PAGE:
Assault. Sexual assault. Underage drinking. Indecent exposure. Alcohol poisoning. Another assault. More alcohol poisoning. Sound like a fun night to you? Then you will probably be sad to hear that Craig’s, aka Favorites Pub, a popular college drinking destination on York Rd. has been shut down by the city’s liquor board.
Yesterday, Towson University officials rejected a controversial ban on student tailgating, to the relief of Student Government Association president Kevin Kutner. “Yes, there are some issues we needed to address, but at the end of the day, the university needs to trust their students. I wish students would be able to have more freedom with this kind of thing,” Kutner told the Baltimore Sun. Of course, for the administration to trust students, students need to prove that they can be trusted.
We all know that kids under the legal drinking age still manage to find a way to get drunk. But do they have to rely on such gross beverages? According to recent research out of the Johns Hopkins Center on Alcohol Marketing and Youth and the Boston University School of Public Health, underage drinkers prefer vodka, Bud Light, Smirnoff malt beverages, and Coors Light when they binge drink.
A few weeks ago, I heard that restaurateur Teddy Bauer had invited over the weekend a few friends to stop by his old-restaurant-made-new, The Valley Inn, on Falls Road in Brooklandville. I immediately drove by and called the restaurant; both actions bore no fruit. The following Thursday, a friend and I met there for a drink and to see if it was open. (I had heard from a friend of Teddy’s that he was going to open the bar first.) When we arrived at about 8:00 at night, the place was dead.
Looks like Richard Gorelick at The Baltimore Sun heard the same rumors I did and went by last Saturday to check things out for himself, and it looks like it is open (but mostly for FOTs – Friends of Teddy’s). He reports that the pub is open for business on Fridays and Saturdays, serving burgers, crab cakes, salads and more. Read his story here.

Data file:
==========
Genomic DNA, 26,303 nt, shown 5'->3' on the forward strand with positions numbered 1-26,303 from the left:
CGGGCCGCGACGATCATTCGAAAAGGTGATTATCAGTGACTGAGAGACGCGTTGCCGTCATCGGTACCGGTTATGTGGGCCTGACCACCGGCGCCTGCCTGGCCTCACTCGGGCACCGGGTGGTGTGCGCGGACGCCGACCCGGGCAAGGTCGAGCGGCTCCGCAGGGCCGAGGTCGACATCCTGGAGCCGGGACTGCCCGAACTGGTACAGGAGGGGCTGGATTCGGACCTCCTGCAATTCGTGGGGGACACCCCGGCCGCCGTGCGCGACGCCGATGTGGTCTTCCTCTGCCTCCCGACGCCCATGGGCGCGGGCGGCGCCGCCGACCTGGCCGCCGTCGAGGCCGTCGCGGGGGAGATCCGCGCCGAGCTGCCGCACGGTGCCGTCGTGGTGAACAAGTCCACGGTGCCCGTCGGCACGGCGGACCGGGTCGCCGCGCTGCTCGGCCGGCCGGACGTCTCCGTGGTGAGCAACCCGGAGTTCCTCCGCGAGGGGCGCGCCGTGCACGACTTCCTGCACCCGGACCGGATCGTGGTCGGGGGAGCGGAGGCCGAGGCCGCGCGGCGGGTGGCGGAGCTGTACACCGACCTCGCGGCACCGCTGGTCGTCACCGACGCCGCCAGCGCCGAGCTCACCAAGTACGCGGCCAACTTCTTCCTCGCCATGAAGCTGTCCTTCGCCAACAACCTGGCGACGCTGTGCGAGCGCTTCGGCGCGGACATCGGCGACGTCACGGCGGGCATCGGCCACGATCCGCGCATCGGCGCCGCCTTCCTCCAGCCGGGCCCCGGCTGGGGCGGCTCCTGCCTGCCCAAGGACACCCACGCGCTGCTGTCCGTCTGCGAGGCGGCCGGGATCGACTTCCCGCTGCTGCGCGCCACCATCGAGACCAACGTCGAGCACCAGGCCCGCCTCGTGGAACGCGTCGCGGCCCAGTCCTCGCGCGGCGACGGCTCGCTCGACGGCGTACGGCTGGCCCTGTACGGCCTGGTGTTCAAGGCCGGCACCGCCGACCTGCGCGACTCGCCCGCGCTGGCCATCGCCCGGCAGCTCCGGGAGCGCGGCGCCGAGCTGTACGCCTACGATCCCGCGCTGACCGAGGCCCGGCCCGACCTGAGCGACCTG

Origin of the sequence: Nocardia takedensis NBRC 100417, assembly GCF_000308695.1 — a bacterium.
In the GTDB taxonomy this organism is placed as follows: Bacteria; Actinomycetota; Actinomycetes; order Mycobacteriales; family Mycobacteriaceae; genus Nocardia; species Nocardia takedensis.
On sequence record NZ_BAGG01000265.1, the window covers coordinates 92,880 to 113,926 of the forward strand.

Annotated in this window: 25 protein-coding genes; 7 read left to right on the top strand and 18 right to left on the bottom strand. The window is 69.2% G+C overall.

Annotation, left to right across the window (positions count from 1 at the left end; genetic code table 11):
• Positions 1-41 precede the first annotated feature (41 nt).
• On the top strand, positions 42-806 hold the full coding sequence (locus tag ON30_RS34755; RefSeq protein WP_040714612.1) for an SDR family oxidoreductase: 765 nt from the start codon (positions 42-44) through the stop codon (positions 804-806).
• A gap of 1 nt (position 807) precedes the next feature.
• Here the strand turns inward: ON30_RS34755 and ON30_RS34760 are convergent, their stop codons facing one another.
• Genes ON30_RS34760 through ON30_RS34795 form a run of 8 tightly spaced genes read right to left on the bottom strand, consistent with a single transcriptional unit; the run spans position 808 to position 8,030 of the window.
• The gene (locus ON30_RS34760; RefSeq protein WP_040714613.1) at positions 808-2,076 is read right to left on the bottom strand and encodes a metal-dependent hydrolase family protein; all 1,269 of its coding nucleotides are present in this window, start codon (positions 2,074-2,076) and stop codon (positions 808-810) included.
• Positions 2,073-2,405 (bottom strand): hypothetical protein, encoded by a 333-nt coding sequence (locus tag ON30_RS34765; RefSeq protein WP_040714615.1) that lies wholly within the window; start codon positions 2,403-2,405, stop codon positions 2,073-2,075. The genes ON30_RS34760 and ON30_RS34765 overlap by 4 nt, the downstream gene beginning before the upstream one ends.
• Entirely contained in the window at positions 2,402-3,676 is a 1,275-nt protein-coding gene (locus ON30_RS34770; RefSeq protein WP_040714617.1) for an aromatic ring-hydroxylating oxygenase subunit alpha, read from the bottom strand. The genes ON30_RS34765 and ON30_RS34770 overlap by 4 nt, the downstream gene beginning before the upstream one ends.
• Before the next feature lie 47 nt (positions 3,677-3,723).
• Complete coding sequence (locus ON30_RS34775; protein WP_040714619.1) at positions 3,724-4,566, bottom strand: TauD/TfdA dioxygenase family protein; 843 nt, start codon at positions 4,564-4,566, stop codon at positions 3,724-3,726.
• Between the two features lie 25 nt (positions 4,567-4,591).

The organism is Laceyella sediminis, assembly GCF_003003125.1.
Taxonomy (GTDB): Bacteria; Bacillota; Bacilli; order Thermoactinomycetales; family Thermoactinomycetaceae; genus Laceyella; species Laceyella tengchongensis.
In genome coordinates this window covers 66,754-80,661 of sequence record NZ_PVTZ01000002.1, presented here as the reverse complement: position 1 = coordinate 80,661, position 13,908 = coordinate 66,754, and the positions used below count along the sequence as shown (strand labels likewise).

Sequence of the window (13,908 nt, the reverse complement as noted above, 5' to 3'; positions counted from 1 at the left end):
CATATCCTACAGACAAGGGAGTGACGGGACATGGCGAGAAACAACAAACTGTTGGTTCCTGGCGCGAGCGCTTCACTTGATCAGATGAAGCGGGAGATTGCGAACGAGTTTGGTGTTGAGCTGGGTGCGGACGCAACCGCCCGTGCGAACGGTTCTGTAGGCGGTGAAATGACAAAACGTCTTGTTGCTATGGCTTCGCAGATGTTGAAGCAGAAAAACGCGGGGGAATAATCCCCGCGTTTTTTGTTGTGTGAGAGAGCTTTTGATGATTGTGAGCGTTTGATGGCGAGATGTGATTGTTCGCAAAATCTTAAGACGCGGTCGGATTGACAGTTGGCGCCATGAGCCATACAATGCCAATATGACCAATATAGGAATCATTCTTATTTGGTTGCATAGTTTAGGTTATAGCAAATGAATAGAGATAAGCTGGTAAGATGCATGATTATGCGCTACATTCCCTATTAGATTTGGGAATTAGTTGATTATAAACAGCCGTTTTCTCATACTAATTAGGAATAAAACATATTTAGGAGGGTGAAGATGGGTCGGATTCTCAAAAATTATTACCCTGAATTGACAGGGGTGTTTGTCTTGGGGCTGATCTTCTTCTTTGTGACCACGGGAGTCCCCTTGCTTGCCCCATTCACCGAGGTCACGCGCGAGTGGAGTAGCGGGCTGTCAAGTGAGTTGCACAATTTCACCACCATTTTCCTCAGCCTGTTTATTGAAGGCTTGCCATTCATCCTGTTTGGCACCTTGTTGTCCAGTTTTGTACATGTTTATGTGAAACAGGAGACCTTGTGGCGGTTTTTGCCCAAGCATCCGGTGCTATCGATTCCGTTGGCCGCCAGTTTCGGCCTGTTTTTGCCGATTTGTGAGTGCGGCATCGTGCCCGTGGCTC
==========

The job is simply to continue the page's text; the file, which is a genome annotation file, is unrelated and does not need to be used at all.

As the weather gets warmer, a young Baltimorean’s thoughts turn to frosty pints, or spiked lemonade, or minty mojitos, or crisp glasses of Vino Verde. There’s something extra-refreshing about having a drink outside on a balmy night; here are some of our favorite places to do just that. Add your own favorites in the comments!
Welcome to our new occasional series “15 Under $15” by wine enthusiast and restaurateur Tony Foreman (who knows a thing or two about wine). Tony owns wine shop Bin 604 in Harbor East and is a partner in Foreman Wolf, which owns and operates restaurants Charleston, Cinghiale, Pazo, Petit Louis and Johnny’s.
The priorities in assembling the below list were first and foremost flavor (as in a lot of it for the price) and secondly, versatility with food and typicity of place. –Tony Foreman
Nuances of tree fruits and soft toasty brioche, perfect for soft bloomy rind cheeses.
23.3 gallons of beer per person sounds like a lot, but it turns out to be not nearly enough, at least if Maryland wants to rise in the ranks of the nation’s top-beer drinkers. (Who happen to be New Hampshire-ites and North Dakotans, who apparently don’t have much else to do with their time.) According to the Beer Institute, probably a pretty cool place to work, we’re 47th in the nation in terms of per-capita beer drinking, which means we need to start chugging from those kegs with Natty Boh, stat.
I tend to think of fancy cocktails as a distinctly contemporary phenomenon, but it seems that early Americans got in on the mixology trend way before Woodberry Kitchen started serving up Union Swizzles and Manhampdens. A few centuries ago, people were drinking “punch” — a name thought to have evolved from “panch,” the Indian word for five. (England learned about it from India, and in turn brought the quaff to the colonies.) The five elements in question? Something sour, something sweet, something strong, something weak, plus some spices for good measure.
If that sounds appealing to you, you’re in luck: the Homewood Museum hosts its annual Evening of Traditional Beverages next week (Thursday, June 7, to be exact) on the museum’s lawn, and they’re bringing some of the city’s top mixologists in to recreate the flavor of a seventeenth-century cocktail. On hand will be Corey Polyoka (of Woodberry Kitchen), Brendan Dorr (of B&O American Brasserie), Doug Atwel (Rye), and Perez Klebahn (Mr. Rain’s Fun House). All these dudes are founding members of Baltimore’s newest secret society, the Baltimore Bartender’s Guild, “a collection of local Baltimore like-minded bar professionals with one goal: to raise the bar. To bring a new level of classic and contemporary cocktails to the city of Baltimore, while providing guests with the best quality of service.”
If you’re interested in attending, know that tomorrow’s the last day to make advance reservations (info here). Walk up tickets may be available, but that seems unlikely.